Clinical biochemistry laboratories have undergone significant changes since the 1990s, which have been driven by technology in the form of automation, and the laboratory information system. Automation such as consolidated instruments or workstations, and total laboratory automation have enabled patient results to be produced rapidly thus improving patient management. Real time results have made clinical biochemistry laboratory a key player in patient management. The laboratory information system not only provides a bidirectional interface to the analytical instruments but now has software to evaluate quality control, provide worklists, and has the facility to provide autoverification of results using criteria established by senior laboratory staff. This change in technology requires a review of the profile of the staff that performs clinical biochemistry assays, and this was part of the objective of this study. Questionnaires were sent to senior laboratory staff, universities that conduct AIMS accredited bachelor degrees, TAFE colleges, professional bodies, unions, and diagnostic companies. A four part contact method was utilised. This study reports that scientists who possess a bachelor degree and technicians with Certificate IV or III comprise the majority of the staff performing the analytical work. The majority of the analytical work is performed on automated instruments with a subsequent decreased requirement for high technical skills from scientists. Total Laboratory Automation is increasingly utilised, and the role of a specialist scientist in automation is therefore required. STAT laboratories are few, probably due the combination of fast, automated analysers, improved sample transport, and delivery of results via e.g. the laboratory information system.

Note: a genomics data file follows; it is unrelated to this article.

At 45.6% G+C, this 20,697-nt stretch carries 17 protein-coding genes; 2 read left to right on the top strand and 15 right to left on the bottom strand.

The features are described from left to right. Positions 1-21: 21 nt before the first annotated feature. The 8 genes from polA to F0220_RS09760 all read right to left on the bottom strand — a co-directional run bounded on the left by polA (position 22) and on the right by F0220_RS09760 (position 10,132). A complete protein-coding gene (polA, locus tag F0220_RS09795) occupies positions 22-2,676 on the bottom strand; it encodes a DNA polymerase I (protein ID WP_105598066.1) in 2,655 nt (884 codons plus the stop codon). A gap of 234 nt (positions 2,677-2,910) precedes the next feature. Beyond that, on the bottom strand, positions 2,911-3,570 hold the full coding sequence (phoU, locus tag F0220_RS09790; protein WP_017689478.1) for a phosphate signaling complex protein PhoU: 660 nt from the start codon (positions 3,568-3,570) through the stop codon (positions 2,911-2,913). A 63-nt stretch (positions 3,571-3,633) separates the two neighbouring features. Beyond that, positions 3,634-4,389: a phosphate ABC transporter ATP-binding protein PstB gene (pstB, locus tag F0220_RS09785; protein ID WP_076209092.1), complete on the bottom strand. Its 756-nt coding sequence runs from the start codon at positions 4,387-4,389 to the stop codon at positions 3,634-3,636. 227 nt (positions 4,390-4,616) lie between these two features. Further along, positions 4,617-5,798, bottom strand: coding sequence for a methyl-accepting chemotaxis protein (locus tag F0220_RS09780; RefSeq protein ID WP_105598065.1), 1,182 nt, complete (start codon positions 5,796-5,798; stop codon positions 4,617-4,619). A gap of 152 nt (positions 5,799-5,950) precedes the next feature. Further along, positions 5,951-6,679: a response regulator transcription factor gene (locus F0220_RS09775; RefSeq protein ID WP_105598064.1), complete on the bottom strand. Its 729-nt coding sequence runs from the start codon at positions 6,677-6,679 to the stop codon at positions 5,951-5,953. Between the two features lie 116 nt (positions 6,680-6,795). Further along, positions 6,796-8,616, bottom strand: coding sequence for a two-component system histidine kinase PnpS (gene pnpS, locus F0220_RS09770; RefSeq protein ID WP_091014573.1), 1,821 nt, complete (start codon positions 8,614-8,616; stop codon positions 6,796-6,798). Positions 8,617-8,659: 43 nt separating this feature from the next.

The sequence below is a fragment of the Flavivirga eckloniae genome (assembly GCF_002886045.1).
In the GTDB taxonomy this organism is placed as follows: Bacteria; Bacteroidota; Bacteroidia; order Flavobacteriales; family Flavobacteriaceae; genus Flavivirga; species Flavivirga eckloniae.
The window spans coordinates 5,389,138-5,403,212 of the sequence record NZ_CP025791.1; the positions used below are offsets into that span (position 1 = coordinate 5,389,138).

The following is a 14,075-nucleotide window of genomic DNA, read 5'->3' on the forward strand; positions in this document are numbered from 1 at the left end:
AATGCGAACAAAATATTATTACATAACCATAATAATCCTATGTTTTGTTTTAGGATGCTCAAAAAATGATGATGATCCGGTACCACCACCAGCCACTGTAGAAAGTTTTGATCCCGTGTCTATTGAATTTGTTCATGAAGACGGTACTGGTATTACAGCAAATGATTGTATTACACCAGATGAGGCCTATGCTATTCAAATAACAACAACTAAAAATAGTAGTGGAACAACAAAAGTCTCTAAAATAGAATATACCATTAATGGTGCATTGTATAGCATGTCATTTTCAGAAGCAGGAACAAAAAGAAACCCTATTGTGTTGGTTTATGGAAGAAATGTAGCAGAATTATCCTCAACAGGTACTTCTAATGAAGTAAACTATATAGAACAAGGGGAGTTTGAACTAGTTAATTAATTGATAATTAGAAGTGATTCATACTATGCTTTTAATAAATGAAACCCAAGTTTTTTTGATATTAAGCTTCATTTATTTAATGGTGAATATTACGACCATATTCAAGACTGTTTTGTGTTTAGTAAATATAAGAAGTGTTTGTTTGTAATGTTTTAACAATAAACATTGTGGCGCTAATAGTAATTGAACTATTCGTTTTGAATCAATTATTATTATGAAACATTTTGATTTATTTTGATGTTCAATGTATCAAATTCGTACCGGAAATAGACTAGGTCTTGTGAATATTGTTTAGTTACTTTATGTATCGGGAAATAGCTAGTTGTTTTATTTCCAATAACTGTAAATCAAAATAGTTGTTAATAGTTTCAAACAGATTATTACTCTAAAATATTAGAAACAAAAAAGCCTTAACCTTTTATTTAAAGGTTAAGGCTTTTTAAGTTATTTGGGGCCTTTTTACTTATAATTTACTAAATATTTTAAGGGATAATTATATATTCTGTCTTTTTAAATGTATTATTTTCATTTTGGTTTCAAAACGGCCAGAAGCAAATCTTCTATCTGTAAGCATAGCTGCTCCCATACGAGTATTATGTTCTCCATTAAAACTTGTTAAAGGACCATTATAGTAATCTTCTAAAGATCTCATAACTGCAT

|Qualification||Doctor of Health Science|
|Award date||01 Apr 2013|
|Place of Publication||Australia|
|Publication status||Published - 2013|